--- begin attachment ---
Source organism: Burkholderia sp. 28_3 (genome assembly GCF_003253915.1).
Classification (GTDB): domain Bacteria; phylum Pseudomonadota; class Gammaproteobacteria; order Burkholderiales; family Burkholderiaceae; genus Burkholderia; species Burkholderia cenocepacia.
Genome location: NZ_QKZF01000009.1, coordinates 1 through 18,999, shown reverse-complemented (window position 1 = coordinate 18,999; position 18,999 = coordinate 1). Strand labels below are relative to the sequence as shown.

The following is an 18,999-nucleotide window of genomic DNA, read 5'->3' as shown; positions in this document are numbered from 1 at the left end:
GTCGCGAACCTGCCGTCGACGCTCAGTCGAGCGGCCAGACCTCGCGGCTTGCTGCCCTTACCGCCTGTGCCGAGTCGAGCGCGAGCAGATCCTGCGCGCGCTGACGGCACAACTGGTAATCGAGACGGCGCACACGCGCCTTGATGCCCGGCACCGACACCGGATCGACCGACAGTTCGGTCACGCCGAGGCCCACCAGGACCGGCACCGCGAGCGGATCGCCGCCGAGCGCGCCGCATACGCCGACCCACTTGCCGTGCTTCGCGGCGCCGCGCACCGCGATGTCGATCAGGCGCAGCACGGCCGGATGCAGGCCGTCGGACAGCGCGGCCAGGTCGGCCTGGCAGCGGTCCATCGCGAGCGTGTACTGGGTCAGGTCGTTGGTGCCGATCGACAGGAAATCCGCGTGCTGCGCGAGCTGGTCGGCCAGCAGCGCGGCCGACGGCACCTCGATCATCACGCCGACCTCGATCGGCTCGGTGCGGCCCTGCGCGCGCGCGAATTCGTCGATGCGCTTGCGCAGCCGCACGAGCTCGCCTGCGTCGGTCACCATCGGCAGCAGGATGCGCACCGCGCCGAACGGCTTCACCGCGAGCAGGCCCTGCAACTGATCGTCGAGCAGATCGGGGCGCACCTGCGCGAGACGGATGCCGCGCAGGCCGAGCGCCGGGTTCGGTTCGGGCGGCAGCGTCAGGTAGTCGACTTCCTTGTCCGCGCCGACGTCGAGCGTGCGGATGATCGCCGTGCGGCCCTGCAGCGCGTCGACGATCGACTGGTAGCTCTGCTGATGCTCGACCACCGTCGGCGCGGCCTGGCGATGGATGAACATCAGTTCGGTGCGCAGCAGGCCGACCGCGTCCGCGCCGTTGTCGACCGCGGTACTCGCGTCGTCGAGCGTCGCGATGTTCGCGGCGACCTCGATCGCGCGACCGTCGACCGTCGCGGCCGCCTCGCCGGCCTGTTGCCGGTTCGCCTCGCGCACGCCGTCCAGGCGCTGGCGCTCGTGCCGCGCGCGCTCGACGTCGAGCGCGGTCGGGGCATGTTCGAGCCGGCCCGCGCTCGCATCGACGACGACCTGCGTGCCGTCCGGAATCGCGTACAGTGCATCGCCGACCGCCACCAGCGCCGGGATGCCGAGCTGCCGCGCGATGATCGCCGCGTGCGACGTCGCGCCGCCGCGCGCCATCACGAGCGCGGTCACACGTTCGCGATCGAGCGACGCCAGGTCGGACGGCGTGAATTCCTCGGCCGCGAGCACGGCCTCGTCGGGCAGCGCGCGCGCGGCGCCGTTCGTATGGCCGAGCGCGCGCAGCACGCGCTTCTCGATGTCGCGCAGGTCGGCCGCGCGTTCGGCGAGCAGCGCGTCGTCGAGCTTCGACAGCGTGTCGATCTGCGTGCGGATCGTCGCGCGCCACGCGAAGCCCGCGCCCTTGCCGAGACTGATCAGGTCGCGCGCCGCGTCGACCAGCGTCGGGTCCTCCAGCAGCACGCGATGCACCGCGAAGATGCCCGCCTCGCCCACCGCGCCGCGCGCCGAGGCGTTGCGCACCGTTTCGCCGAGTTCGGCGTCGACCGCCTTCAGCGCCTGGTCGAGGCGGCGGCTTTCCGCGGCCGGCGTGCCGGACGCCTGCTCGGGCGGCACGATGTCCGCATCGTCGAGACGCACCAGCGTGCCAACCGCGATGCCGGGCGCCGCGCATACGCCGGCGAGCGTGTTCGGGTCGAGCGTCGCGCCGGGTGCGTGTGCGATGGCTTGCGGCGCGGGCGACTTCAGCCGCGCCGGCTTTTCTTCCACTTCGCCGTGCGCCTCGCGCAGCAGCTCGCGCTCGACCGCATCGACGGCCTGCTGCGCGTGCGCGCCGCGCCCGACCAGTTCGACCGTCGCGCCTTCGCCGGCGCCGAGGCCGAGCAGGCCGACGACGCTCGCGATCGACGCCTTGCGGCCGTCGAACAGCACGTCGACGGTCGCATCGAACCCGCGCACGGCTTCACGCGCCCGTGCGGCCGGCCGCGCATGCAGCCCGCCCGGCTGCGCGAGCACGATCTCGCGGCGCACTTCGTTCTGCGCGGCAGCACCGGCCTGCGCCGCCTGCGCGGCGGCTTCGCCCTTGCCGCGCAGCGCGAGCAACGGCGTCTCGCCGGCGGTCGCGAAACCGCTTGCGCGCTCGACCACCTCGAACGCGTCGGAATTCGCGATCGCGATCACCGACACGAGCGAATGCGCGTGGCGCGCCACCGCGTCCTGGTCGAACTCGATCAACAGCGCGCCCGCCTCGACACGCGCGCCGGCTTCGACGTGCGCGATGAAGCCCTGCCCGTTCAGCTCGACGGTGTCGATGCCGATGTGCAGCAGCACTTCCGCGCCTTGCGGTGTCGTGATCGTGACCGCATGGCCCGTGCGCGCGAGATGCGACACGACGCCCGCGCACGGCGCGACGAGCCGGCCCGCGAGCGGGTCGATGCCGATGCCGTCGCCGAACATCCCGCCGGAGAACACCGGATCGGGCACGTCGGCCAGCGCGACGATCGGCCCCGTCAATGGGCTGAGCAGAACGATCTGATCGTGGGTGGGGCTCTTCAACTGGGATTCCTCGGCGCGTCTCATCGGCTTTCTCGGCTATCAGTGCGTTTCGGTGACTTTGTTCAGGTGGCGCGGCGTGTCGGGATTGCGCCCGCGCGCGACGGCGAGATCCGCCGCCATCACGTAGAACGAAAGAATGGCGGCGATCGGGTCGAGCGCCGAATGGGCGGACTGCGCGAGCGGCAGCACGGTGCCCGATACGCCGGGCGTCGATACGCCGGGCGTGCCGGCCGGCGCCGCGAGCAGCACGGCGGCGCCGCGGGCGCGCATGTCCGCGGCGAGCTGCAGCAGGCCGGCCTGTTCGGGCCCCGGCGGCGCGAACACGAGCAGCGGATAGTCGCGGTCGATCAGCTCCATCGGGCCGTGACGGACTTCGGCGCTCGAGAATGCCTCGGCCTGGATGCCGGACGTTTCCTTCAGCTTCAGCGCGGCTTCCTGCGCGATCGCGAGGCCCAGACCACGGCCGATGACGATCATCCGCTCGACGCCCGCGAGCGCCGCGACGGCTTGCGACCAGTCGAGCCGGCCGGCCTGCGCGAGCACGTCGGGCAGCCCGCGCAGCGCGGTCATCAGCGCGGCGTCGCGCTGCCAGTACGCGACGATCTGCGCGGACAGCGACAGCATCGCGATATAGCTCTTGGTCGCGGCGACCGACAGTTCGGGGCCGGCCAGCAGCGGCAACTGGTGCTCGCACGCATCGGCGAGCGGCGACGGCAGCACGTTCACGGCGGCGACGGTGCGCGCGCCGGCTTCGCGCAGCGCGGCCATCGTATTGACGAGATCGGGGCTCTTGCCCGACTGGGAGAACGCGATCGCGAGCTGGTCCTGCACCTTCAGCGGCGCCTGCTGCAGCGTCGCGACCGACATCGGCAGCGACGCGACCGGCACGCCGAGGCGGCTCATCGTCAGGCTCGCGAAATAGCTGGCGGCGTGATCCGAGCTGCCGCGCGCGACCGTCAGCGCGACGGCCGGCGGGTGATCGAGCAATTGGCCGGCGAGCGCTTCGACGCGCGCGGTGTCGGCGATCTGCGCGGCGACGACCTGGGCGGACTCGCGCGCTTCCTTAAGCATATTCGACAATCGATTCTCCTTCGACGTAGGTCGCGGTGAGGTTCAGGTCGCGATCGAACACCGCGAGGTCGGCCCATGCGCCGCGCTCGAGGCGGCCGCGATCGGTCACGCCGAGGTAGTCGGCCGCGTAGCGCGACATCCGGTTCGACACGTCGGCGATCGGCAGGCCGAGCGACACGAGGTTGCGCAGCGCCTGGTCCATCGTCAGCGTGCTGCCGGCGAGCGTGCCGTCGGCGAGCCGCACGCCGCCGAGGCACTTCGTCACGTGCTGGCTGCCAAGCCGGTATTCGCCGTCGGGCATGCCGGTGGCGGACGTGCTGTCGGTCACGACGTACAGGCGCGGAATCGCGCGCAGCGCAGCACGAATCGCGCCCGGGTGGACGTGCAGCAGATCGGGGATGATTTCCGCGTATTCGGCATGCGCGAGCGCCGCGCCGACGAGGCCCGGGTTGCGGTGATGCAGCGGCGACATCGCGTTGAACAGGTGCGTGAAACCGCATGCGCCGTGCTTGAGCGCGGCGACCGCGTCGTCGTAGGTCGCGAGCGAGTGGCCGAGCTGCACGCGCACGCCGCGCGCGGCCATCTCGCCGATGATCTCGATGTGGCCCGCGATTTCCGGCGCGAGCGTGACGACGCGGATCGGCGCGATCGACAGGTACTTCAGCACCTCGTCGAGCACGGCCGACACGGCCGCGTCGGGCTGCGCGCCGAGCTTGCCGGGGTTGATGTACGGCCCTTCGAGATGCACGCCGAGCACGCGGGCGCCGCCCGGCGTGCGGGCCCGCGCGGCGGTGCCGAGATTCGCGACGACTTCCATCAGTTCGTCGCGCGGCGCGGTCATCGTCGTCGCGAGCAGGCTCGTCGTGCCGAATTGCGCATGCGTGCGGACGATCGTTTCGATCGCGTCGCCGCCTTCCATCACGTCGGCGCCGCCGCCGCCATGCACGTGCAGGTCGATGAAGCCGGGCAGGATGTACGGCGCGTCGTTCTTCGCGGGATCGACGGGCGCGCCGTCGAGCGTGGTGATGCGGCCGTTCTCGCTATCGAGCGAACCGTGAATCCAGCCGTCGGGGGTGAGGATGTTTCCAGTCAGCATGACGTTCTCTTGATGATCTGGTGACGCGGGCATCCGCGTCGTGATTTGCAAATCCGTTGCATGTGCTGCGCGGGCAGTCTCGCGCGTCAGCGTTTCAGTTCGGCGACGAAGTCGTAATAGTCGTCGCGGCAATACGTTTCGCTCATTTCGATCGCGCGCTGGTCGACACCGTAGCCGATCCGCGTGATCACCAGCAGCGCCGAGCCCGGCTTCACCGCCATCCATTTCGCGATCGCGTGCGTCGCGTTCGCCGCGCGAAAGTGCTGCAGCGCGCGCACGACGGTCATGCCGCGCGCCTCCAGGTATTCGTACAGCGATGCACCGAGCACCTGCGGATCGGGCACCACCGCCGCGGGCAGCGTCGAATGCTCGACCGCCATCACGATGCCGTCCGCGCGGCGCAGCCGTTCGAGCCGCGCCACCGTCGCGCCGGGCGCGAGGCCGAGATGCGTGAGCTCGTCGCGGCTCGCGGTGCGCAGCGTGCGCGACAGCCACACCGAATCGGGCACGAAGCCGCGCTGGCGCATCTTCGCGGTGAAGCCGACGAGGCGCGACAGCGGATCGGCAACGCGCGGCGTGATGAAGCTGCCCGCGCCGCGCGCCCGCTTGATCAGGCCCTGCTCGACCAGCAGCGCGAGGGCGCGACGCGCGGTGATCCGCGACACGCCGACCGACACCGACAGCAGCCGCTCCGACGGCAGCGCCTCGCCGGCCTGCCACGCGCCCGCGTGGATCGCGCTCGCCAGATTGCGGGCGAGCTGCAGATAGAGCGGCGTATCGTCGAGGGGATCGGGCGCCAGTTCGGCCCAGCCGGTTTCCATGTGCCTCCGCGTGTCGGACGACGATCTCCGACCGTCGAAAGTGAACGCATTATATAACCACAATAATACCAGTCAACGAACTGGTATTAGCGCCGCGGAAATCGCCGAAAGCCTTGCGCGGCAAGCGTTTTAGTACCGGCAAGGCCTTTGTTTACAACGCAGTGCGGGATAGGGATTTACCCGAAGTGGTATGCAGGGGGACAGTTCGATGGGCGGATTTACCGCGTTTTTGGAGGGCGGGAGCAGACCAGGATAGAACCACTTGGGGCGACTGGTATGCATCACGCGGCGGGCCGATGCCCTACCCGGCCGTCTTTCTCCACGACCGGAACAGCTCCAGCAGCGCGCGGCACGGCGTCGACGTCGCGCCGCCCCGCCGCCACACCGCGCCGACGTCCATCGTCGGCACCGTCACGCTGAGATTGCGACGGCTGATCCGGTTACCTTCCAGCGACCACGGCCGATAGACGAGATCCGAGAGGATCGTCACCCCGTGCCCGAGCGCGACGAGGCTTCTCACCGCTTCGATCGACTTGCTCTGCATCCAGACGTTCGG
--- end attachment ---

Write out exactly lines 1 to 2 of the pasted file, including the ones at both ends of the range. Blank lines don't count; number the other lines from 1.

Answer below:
Source organism: Burkholderia sp. 28_3 (genome assembly GCF_003253915.1).
Classification (GTDB): domain Bacteria; phylum Pseudomonadota; class Gammaproteobacteria; order Burkholderiales; family Burkholderiaceae; genus Burkholderia; species Burkholderia cenocepacia.